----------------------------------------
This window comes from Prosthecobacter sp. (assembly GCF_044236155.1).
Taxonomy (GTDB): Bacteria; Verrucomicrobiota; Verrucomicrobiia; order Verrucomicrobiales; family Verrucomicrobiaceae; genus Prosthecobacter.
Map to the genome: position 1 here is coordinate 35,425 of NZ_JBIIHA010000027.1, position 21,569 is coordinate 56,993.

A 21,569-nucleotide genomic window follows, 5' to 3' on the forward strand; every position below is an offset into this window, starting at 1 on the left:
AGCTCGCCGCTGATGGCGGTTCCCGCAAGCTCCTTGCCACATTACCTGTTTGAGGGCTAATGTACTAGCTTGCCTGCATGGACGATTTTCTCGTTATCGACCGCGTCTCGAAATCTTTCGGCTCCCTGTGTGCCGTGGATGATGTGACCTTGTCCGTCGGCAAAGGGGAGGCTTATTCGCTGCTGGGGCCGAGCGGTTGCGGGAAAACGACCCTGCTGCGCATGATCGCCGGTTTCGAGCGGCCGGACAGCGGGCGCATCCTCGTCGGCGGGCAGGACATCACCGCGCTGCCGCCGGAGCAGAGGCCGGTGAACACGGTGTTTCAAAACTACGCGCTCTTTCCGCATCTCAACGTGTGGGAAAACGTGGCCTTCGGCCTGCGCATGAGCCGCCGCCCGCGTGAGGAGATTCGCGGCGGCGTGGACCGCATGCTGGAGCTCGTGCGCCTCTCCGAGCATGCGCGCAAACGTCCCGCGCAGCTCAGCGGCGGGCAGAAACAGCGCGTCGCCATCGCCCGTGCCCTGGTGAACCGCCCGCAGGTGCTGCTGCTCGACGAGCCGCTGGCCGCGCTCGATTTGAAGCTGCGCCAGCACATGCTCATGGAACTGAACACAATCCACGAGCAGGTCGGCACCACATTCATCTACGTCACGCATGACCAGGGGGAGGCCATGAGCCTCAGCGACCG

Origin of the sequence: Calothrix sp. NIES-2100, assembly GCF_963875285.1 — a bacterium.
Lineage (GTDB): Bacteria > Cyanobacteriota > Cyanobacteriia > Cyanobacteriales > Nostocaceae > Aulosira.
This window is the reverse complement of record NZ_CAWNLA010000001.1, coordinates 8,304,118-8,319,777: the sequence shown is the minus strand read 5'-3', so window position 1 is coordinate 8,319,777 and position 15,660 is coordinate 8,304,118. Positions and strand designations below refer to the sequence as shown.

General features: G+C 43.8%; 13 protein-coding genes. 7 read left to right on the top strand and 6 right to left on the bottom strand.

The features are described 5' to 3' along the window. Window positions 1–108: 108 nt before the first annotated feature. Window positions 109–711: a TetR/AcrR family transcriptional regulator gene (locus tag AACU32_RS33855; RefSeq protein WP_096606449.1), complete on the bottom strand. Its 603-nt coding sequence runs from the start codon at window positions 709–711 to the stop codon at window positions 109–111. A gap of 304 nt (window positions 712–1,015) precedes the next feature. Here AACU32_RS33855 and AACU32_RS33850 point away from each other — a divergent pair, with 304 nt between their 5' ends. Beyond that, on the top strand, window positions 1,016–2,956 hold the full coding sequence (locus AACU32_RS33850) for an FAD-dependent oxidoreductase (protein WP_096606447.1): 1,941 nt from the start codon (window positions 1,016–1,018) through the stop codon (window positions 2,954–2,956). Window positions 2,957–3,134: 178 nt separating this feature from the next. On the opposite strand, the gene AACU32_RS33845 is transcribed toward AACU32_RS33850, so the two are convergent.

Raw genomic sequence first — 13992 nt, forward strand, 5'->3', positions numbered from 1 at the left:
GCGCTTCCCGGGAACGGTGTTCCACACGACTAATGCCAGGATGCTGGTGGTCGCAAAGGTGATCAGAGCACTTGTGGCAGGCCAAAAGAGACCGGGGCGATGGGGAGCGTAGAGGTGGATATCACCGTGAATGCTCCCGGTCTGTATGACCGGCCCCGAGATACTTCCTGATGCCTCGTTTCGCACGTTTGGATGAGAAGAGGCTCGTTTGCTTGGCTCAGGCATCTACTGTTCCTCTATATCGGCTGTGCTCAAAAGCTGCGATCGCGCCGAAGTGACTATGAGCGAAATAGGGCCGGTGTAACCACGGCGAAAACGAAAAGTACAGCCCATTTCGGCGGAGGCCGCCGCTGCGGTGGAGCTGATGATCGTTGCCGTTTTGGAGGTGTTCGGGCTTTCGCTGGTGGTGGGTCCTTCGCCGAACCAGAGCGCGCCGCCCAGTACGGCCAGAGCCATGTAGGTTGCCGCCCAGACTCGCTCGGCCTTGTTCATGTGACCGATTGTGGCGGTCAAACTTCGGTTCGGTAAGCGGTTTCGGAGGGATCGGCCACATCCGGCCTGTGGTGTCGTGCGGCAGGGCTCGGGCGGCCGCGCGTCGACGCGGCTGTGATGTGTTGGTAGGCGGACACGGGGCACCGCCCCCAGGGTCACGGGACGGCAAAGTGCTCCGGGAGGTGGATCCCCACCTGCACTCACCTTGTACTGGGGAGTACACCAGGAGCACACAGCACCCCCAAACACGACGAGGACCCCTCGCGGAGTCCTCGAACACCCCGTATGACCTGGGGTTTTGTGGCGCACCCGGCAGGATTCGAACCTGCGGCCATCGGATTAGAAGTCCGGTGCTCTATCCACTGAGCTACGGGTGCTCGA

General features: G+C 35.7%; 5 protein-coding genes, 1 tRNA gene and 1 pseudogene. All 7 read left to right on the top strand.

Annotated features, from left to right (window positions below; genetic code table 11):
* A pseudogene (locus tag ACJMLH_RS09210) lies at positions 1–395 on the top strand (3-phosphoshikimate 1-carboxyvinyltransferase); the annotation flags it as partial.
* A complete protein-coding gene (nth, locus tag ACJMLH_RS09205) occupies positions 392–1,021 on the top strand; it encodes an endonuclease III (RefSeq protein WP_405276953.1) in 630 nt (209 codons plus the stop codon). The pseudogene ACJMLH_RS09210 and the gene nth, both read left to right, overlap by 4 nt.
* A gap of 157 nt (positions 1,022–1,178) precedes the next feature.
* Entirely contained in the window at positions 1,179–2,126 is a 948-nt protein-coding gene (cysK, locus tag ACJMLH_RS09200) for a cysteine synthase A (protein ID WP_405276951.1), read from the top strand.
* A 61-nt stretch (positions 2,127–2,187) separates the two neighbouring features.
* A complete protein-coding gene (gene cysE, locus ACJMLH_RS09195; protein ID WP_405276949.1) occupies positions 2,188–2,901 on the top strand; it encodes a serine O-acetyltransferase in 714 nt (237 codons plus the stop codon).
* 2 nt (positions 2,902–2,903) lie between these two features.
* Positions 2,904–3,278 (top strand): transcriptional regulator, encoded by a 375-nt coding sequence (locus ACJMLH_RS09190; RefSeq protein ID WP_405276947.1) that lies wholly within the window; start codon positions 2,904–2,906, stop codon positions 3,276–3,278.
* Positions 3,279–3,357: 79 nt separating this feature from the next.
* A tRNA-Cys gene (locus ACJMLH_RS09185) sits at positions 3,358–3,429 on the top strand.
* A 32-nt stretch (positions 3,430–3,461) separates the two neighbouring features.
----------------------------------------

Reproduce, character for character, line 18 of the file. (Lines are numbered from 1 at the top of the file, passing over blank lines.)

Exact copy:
* Entirely contained in the window at positions 1,179–2,126 is a 948-nt protein-coding gene (cysK, locus tag ACJMLH_RS09200) for a cysteine synthase A (protein ID WP_405276951.1), read from the top strand.